There is tremendous pressure on growers, manufacturers and laboratories to inflate THC levels. Higher THC levels also create unrealistic expectations for higher numbers, undermining trust in the industry’s integrity.
A California legislator has a solution: March 15, Congressman Reggie Jones Sawyer (D-Los Angeles) introduced Congressional Bill 1610, which he calls “clearing the weeds” bill, will help make cannabis testing more transparent and eliminate fraud in the legal market.
“As consumers, we want to know that what we buy is safe, legal, and tested. This is why I introduced AB 1610.” As we continue to grow, my bill will help protect consumers and maintain quality cannabis products.”
SC lab Sponsoring AB 1610 is to allow or require in-person lab audits, randomized product shelf testing to ensure cannabis labels are accurate, and blind proficiency testing of labs. to improve market transparency.
“SC Labs supports this bill because we can’t hold bad actors accountable without greater involvement from the state,” said SC Labs chief compliance officer. Josh Wurzer says. “In the current system, rogue labs and brands profit more than companies working hard to follow the rules.”
Wurzer continues: Greater trust and transparency in legalized products will increase consumer confidence, ensure public safety, and strengthen legal markets. “
Wurzer said the reforms proposed in the bill are common-sense measures that strengthen existing laws and give regulators the tools they need to stamp out fraud. It includes:
- Requiring blind proficiency testing so that labs can test accuracy in the normal course of business
- Require all past recalls to be published online for easy consumer access
- Request an annual lab audit in person (Many of the labs operating in California operate under interim licenses and have not yet been inspected in person. which other states routinely do to ensure
- Enable randomized testing of retailable products to identify test discrepancies
Wholesale prices of distillates are determined by THC content, and consumers prefer flowers for the same reason. Companies are doing “lab shops” to get his THC levels as high as possible. What’s really happening is that prices are skyrocketing as the consumer thinks he’s getting more THC than the product actually contains.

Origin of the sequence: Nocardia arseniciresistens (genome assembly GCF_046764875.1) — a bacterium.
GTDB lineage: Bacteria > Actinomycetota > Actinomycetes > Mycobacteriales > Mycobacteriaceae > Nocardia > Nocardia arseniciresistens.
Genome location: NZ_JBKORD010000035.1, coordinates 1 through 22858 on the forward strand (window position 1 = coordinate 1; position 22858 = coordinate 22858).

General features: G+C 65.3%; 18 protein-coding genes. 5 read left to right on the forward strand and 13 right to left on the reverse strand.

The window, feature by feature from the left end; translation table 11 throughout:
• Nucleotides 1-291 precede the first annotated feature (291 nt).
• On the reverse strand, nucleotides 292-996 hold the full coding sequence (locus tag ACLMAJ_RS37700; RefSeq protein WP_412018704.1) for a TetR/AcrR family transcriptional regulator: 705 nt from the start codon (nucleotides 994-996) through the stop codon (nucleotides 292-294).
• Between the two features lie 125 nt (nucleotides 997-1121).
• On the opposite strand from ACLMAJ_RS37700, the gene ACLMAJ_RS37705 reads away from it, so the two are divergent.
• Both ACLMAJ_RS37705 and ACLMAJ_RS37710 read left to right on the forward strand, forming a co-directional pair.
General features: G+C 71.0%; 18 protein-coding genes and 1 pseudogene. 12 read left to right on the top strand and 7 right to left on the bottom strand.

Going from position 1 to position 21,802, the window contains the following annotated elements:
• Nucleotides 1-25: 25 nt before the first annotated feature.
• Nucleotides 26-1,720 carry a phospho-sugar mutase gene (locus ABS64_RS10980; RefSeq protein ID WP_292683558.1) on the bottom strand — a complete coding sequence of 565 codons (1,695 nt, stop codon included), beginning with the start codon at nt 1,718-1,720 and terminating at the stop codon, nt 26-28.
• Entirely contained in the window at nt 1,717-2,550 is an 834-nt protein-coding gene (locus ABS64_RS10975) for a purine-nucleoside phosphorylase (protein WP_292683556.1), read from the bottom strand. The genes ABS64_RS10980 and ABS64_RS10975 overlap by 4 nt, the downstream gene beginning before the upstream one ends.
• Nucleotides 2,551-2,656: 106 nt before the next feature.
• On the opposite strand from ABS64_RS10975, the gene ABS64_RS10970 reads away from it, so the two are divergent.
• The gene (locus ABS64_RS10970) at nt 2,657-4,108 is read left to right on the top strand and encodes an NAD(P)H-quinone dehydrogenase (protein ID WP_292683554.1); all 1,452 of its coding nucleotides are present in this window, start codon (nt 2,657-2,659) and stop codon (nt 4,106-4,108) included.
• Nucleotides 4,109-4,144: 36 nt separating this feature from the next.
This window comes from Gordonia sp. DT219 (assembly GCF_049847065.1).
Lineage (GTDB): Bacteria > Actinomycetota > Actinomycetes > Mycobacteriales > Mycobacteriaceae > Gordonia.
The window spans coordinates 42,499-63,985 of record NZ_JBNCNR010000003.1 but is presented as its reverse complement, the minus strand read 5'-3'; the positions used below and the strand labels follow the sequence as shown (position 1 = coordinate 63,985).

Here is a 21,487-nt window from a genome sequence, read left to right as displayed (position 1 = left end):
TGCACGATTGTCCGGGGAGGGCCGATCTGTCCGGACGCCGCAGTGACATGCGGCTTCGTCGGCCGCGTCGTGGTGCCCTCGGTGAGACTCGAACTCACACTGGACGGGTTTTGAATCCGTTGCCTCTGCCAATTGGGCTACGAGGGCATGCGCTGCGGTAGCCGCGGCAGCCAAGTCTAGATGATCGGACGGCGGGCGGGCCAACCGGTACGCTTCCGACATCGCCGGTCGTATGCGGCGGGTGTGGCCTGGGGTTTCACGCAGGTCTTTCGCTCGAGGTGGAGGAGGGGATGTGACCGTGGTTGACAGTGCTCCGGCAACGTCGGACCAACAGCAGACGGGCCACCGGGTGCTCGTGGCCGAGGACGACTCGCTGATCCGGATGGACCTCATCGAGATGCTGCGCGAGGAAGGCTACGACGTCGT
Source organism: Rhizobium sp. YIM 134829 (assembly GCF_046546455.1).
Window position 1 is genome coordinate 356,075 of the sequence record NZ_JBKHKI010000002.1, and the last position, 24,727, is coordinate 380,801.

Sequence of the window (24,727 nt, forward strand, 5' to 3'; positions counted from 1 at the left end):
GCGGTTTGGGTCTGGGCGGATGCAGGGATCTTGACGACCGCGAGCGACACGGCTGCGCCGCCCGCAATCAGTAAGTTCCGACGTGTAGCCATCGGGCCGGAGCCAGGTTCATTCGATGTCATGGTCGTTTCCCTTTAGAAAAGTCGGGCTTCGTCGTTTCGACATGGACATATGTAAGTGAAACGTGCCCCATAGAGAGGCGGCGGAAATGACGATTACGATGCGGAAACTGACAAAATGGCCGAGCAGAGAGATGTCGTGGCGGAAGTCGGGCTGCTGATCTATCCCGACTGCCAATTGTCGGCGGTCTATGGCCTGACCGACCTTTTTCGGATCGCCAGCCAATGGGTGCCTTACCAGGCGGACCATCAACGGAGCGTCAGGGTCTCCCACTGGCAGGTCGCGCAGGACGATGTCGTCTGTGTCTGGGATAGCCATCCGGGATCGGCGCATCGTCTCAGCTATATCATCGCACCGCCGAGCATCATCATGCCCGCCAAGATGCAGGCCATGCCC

how prevalent is it? Some labs, tired of rampant potency inflation, recently set out to determine how bad the problem was. Then, 87% of products Some even illegally exaggerated their THC content and contained harmful levels of pesticides. Additionally, more than half of the samples deviated from his labeled THC value by more than 20%, which is more than double the legal allowable variance.
In California, there is some margin for error. The state threshold is +/- 10% for THC, but companies often illegally exceed that margin of error. “Cannabinoids, total THC, and/or total CBD claimed to be present on the label are not considered inaccurate if the percentage difference on the certificate of analysis is plus or minus 10.0%.”California Cannabis Control station (DCC) ) situation.
At least five class action lawsuits have been filed in recent months by consumers claiming damages for paying artificially high THC levels. Several major and well-known cannabis brands were called out.
If people are essentially getting less THC than what’s listed on the label, trust in the system will collapse.
“When Californians voted to approve the use of cannabis, we did so with faith in the marketplace. We are betraying that trust with artificially inflated prices,” said Congressman Jones Sawyer. “This bill will provide the ability to conduct testing and product reviews, improve accountability and give regulators the tools to restore consumer confidence.”
Products have been recalled in California and other legal states for all dangerous levels of mold, yeast, E. coli, and salmonella.
SC Labs has cannabis facilities in California, Oregon, Colorado, and Michigan, and is also registered as a cannabis lab in other states that require cannabis, including Idaho, Illinois, New Mexico, New York, and Texas.